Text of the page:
It’s a bit like that. It’s a book that also has a lot of narrative interest. Carole Cadwalladr, the Guardian journalist, persuaded him to become a whistleblower. It wasn’t his idea. There is also an ethical, interesting story there to be told about how someone becomes a whistleblower, how someone switches from thinking, ‘This is my job, and it’s okay to do it’ to realizing ‘Maybe I’ve done something really, really wrong and I have to make amends and try to change this.’

In the past, if you were a whistleblower, you’d have to smuggle in a tiny little camera somewhere on your body. You’d have to take pictures of lots of documents and it would be very painstaking. Now, with the press of a button, you can transfer huge amounts of data that are absolutely damning. There are lots of people who’ve done this: Edward Snowden, Chelsea Manning, Frances Haugen. This ease of transferring large amounts of data works both ways. It allows companies to collect a great deal of evidence about us, and there is an associated loss of privacy, but for companies too, unless the security is very tight, there is the problem that insiders who turn can transfer damning evidence to a pen drive or something similar. Was that involved in Christopher Wylie’s whistleblowing? Was that one of those cases where he didn’t just describe what he did, but actually provided detailed data on it?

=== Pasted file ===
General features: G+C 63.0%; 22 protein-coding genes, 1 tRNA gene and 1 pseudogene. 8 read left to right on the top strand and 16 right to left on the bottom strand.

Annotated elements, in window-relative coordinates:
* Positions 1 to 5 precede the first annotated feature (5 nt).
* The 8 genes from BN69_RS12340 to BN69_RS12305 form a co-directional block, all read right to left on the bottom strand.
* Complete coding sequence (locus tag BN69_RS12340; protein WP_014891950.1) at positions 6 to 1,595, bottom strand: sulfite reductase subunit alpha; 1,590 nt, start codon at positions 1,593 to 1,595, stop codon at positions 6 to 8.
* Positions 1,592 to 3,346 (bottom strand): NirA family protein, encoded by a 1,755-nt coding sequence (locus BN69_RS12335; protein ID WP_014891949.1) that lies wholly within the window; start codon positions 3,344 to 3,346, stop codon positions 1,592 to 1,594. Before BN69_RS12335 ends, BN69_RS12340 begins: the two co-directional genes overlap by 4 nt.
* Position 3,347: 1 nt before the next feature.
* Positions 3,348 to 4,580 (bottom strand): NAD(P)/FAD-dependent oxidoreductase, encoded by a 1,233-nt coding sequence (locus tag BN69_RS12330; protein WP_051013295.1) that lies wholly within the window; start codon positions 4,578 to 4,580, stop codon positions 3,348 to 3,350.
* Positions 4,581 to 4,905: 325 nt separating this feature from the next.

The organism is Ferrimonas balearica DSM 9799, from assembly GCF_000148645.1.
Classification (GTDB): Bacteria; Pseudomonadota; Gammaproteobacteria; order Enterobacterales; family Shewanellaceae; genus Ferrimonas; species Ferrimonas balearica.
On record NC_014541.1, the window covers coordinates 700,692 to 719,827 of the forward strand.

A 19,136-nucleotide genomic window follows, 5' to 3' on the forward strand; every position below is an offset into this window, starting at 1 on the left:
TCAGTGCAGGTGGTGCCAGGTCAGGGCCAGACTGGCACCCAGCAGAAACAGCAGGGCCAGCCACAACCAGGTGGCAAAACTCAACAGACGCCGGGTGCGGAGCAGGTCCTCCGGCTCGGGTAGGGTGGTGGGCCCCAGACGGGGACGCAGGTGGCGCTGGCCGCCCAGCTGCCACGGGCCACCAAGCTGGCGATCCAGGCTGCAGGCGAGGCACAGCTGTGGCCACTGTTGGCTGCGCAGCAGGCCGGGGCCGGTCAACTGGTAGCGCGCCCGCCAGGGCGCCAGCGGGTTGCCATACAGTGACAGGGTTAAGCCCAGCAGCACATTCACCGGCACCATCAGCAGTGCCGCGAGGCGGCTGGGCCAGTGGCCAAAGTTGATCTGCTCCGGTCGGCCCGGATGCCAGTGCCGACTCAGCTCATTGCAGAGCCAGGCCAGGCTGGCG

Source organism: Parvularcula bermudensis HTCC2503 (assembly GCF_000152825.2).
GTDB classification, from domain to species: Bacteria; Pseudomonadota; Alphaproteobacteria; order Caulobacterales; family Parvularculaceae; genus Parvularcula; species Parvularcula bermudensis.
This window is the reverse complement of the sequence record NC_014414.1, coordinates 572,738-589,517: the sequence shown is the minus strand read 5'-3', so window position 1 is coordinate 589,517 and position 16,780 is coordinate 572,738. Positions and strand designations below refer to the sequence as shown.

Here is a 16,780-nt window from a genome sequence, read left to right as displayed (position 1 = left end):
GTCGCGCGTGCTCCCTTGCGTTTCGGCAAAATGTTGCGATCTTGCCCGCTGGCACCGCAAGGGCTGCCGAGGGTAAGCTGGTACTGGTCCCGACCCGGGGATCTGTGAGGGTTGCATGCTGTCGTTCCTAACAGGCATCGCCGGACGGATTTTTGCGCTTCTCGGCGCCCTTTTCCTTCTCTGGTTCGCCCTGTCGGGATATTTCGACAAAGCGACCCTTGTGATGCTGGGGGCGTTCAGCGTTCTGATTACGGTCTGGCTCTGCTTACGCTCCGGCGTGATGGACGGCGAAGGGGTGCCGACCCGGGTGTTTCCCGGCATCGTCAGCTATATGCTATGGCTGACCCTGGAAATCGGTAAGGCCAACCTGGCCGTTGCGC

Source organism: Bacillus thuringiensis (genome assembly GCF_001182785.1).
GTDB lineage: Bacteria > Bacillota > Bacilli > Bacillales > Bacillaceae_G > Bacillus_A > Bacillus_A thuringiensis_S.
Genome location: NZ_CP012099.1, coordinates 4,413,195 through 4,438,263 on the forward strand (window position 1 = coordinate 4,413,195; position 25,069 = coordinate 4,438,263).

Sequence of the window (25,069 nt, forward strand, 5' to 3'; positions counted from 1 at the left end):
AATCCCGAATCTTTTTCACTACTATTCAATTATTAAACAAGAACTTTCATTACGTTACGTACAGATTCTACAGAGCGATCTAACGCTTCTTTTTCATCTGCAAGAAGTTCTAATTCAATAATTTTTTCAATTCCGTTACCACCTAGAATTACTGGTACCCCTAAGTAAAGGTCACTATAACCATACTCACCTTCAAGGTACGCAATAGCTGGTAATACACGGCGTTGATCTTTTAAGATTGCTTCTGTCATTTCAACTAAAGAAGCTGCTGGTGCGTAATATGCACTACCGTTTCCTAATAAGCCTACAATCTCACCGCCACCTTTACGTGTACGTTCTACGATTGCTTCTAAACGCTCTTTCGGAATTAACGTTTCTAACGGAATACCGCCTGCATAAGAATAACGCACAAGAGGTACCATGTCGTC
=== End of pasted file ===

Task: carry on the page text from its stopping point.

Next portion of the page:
He did leak documents, but what he revealed was mainly about the tool itself, and how it was developed. But you’re right. Daniel Ellsberg, the whistleblower of Watergate, had to spend hours photocopying those papers as the only way he could take them out. For someone like Snowden, it was very different.

You’re worried about invasions of privacy that are treated as commonplace now in our interactions with digital apps, online shopping or whatever it might be. What’s the big deal about revealing what things you like to buy, or when you get up in the morning, or whether you do exercise and what your heartbeat is?

In general, privacy protects us from possible abuses of power. If you share things like your heartbeat or what you drank last night, that could be used against you by insurance companies.